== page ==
In this post from Google, I learned that there were two settings we could alter to allocate memory for our containers: requests and limits. The memory request determined how much space must be reserved for the pod on a Kubernetes node. While CPU is parsed out in cores, we use mebibytes (MiB) for memory. They are similar in size to the more commonly referenced megabyte, but they come from a binary system of measurement rather than decimal, so they represent 1,048,576 bytes instead of 1,000,000 (binary means the units increase by exponents with a base of 2. One mebibyte is 2²⁰ bytes). In the example above, we see that the containers are requesting 300 MiB and 100 MiB of memory, respectively.

Remember that Kubernetes is going to try and strategically distribute our pods so that node space is used most efficiently. If we have a node with 1000 MiB of space, Kubernetes might place one 600 MiB pod in it and one 300 MiB pod. If we’re not running a third pod with a 100 MiB (or less) memory request, the remaining memory in the node might start out unaccounted for. But that means that if one of our jobs uses more than the requested amount of memory, it might be able to use some of that extra in order to finish running. That’s where memory limit comes in.

We set both a memory request and a memory limit. Request gives Kubernetes a minimum for allocated memory and limit is our maximum. If the job is using more than that amount of memory, it’ll be killed, even if there’s more space on the node. With this understanding, we could see two potential reasons for our OOMKilled error: the request was too low, or the limit was too low (or both).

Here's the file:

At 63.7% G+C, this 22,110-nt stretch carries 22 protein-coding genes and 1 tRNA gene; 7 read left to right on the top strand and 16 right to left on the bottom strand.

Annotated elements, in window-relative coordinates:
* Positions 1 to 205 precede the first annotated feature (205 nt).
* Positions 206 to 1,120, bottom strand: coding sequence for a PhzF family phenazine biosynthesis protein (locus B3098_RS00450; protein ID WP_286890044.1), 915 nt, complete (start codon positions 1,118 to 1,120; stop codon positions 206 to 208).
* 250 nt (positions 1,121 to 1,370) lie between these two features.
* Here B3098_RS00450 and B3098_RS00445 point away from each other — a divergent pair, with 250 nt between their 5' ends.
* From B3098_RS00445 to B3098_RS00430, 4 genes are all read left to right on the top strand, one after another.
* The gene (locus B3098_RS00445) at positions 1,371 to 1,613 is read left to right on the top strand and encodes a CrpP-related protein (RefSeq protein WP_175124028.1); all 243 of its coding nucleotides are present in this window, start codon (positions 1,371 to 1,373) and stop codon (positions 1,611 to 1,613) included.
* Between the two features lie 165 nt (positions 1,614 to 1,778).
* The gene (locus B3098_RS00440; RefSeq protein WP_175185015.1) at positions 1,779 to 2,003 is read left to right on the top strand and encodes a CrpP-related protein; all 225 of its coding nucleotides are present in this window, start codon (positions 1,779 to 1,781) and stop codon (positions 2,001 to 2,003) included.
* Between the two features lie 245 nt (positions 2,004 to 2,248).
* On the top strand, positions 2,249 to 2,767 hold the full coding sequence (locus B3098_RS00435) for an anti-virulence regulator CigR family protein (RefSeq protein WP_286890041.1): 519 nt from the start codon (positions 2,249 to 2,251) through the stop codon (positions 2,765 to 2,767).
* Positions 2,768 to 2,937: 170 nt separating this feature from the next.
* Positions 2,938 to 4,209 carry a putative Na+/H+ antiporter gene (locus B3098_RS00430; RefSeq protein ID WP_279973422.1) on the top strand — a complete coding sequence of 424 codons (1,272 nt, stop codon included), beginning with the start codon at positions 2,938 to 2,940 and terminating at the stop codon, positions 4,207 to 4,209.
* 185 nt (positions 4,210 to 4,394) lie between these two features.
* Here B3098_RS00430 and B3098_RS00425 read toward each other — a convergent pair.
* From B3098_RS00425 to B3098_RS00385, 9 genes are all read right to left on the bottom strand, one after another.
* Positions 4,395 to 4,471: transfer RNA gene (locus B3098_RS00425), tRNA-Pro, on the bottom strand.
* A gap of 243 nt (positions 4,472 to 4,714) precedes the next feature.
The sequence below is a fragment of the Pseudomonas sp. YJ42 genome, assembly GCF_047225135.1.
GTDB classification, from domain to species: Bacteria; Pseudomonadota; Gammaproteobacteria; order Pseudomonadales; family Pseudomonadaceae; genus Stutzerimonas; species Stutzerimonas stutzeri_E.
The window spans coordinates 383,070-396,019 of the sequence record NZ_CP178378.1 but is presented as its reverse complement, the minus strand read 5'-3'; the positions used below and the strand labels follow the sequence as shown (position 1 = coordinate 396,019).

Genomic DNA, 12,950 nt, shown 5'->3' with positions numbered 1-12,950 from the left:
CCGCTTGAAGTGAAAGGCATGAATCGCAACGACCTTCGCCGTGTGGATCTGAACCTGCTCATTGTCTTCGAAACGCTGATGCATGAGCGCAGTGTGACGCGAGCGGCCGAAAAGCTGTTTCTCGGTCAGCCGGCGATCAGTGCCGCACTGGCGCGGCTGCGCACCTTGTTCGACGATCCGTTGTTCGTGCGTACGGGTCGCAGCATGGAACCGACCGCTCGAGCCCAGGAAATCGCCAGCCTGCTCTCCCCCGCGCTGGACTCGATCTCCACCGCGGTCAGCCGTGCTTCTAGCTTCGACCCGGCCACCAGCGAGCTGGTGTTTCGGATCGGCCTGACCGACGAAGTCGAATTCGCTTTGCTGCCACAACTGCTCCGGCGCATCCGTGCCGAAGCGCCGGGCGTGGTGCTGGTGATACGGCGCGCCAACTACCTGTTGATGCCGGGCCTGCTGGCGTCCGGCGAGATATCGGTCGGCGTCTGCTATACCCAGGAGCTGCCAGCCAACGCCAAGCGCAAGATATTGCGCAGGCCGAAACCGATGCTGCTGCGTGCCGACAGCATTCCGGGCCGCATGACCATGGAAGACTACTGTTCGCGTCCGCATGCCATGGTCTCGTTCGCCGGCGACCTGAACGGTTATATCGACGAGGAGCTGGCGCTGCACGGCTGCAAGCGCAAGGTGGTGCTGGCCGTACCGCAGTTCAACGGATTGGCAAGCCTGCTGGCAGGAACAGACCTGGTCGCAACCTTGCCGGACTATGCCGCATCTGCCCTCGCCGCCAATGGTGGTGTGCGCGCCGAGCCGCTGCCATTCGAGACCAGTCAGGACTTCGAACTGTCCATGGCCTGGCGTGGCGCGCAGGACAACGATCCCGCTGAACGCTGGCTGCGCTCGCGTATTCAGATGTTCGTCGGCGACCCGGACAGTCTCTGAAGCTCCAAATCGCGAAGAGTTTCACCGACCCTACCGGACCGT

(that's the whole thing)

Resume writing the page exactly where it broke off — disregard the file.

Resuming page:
Thanks to the ease of Airflow integration, we already had a ready-made Datadog dashboard that tracked CPU and memory usage:

We could see that our job peaked around 6GiB but crashed after half of that (where the line ends). Our memory limit was set around 8,000 MiB and our request was set at around 4,000. In hindsight, this performance makes perfect sense: we had a somewhat flexible memory usage, but because our request was so much lower than our limit, we couldn’t reliably count on Kubernetes allocating that limit to our pod. As memory climbed beyond the request, or job failed, likely because a different job was using the memory we had previously “borrowed” to get up to 6.2 GiB.

The sweet spot

To get this job to run reliably, we had to come close to doubling our memory request and memory limits, and we’re still tweaking the settings based on additional data. We know the risk of being too conservative with these allocations is that certain tasks might just fail to complete. But if we’re too aggressive, we could be using our resources inefficiently and inadvertently costing ourselves more in computing than we should be. My biggest takeaway is that the difference between request and memory was too large. These numbers shouldn’t necessarily be exactly the same, but making them very different allows for too much variance and likely means that we’ll never approach our limit. Thanks to persistence and robust logging, we’ll be able to find the values for optimum performance.

Sources

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Solutions Engineer

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Mike Diaz

Mike Diaz

Solutions Engineer